The first time I read my poems in public it was 1969 and I was still at school. I’d had three poems published in The Scotsman, having won the ‘best poet’ award in their school magazine awards. The poet Pete Morgan read them after a friend of his stopped him in the street and told him: ‘That’s poetry!’ So he invited me to take part in an afternoon reading in the Traverse Theatre bar, where he and Alan Jackson read regularly and provided a platform for many others to read. I remember that before the reading started, just as the readers were taking their seats on the stage (well, it was more of a slightly raised area of the bar really), a very pretty girl from the audience approached me and asked me if I was Brian Patten. Unfortunately I wasn’t. I was quite terrified at the idea of getting up in front of an audience, and when I did I was literally shaking with nerves, my jelly legs threatening to give way under me at any moment, not to mention my bladder. I felt naked in the spotlight. After the first stammered poem I remember that Pete Morgan actually rose from his seat to pat me on the back, encouraging me to go on. When the ordeal was over I sat down, relief flooding over me but also a tremendous sense of achievement: I had done it and that applause was for me! It was my first heady taste of the magical feeling of communicating my poems directly by reading them aloud to an audience, and the buzz that this gave me was like nothing I had ever experienced.
Thereafter I took part in those afternoon readings at the Traverse regularly. It was a kind of education for me, with Pete Morgan as my mentor. Aside from reading myself, I was learning from others: from Pete first and foremost, whose poems were emphatically staccato in their rhythms, some with the simplicity of songs. He looked at the audience askance as he read, as if shocked by the words he himself was speaking. The poems probed questions of personal identity – he had been in the army and had worked in advertising as a copywriter – and sounded like jingles set to the beat of a punishing afternoon on the drill ground. They dramatized the struggle to get free of imposed restrictions set by others, parents and other figures of authority, but also the insidious influence of one’s peers, and the struggle to come to terms with the self:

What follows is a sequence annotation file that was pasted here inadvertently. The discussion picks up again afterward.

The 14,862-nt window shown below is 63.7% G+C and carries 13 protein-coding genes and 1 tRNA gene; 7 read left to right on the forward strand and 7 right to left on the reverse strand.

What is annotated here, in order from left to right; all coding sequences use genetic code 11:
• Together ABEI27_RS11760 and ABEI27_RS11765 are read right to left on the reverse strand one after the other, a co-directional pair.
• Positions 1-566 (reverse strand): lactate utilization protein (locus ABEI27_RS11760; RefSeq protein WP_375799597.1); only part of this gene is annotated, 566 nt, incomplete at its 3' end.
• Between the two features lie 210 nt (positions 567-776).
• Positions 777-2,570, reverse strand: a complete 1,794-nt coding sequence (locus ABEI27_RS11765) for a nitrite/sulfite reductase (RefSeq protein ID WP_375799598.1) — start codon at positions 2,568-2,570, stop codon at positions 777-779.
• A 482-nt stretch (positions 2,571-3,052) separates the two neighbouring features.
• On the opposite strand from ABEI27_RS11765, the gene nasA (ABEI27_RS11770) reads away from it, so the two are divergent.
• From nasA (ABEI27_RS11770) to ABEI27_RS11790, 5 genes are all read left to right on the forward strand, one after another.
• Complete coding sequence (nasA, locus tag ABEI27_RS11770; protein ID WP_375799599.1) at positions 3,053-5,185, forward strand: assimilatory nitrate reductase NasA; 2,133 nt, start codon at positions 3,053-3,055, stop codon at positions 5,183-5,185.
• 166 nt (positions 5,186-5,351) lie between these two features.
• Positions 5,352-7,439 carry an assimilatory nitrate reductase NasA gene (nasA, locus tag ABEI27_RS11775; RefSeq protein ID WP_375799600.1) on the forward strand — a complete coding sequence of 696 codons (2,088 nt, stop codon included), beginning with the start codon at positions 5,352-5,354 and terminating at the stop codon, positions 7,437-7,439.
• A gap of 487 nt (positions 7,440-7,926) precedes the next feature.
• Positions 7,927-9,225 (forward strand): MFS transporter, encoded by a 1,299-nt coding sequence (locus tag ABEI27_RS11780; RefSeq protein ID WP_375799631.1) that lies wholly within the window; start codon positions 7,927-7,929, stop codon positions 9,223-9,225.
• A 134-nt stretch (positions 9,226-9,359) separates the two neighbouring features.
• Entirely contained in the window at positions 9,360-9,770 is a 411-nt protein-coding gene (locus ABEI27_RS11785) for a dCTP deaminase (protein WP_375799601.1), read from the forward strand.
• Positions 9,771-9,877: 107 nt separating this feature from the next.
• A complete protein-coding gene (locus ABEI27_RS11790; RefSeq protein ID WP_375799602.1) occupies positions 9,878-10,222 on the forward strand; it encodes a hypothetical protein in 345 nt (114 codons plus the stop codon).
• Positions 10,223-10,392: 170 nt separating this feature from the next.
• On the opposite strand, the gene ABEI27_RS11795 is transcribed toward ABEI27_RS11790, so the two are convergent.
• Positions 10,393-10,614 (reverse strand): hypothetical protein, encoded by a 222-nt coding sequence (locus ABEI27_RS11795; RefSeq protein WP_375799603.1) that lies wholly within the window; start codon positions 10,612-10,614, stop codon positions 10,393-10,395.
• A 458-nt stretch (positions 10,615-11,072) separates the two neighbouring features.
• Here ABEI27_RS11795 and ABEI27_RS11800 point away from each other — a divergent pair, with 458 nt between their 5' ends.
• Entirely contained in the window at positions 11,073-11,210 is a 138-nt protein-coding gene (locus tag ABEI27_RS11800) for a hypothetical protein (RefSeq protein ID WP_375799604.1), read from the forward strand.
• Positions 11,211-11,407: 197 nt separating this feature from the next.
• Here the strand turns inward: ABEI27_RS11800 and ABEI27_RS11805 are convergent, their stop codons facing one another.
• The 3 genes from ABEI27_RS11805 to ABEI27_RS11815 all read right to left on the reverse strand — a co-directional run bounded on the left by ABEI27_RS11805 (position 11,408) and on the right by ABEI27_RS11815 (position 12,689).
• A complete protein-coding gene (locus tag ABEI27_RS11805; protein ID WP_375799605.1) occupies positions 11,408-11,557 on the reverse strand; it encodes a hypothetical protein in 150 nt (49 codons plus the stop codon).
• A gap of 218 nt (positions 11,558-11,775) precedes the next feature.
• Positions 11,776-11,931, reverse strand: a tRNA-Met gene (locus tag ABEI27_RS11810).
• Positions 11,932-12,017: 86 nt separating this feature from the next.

I change my colour for my company — a purple knight sees purple in my cloth a yellow knight sees yellow blue knight blue the blackest knights I raise my visor to. (from ‘The Rainbow Knight’s Confession’)
Alan Jackson also made a big impression on me as a performer. He was a Merlinesque character, witty and droll, and his work questioned everything — about society, about Scotland, about religion, about himself. He revelled in being on stage and talking to the audience directly. Some of his earliest poems were pointed, acid comments on deeply rooted Calvinist restrictions in the Scottish psyche:
KNOX 1 the old grim man with the chin eats an apple on the bus he hides it in his pocket between bites for fear of the animal for fear of the people.
What impressed me most in his work was the sense that Western consciousness was changing radically and that poetry was part of that change, but what gave the work its real charge was that this change was also something deeply personal, and that any examination of Scotland or Scottish religion and morality, say, was also Alan’s way of looking in the mirror. His poems were very witty and they sometimes made audiences roar with laughter, but they were also deadly serious. He showed me that you could make people think and question their own preconceptions at the same time that you made them laugh.
Edwin Morgan also struck me from the first as an extraordinary reader of his work — but the work was uppermost, not the person or any kind of stage persona. The person had, somewhere along the line, become sacrificed to the work — or so it seemed to me then. When you heard him read, it was as if the poem itself was speaking through this unlikely medium in a suit and tie and sideburns.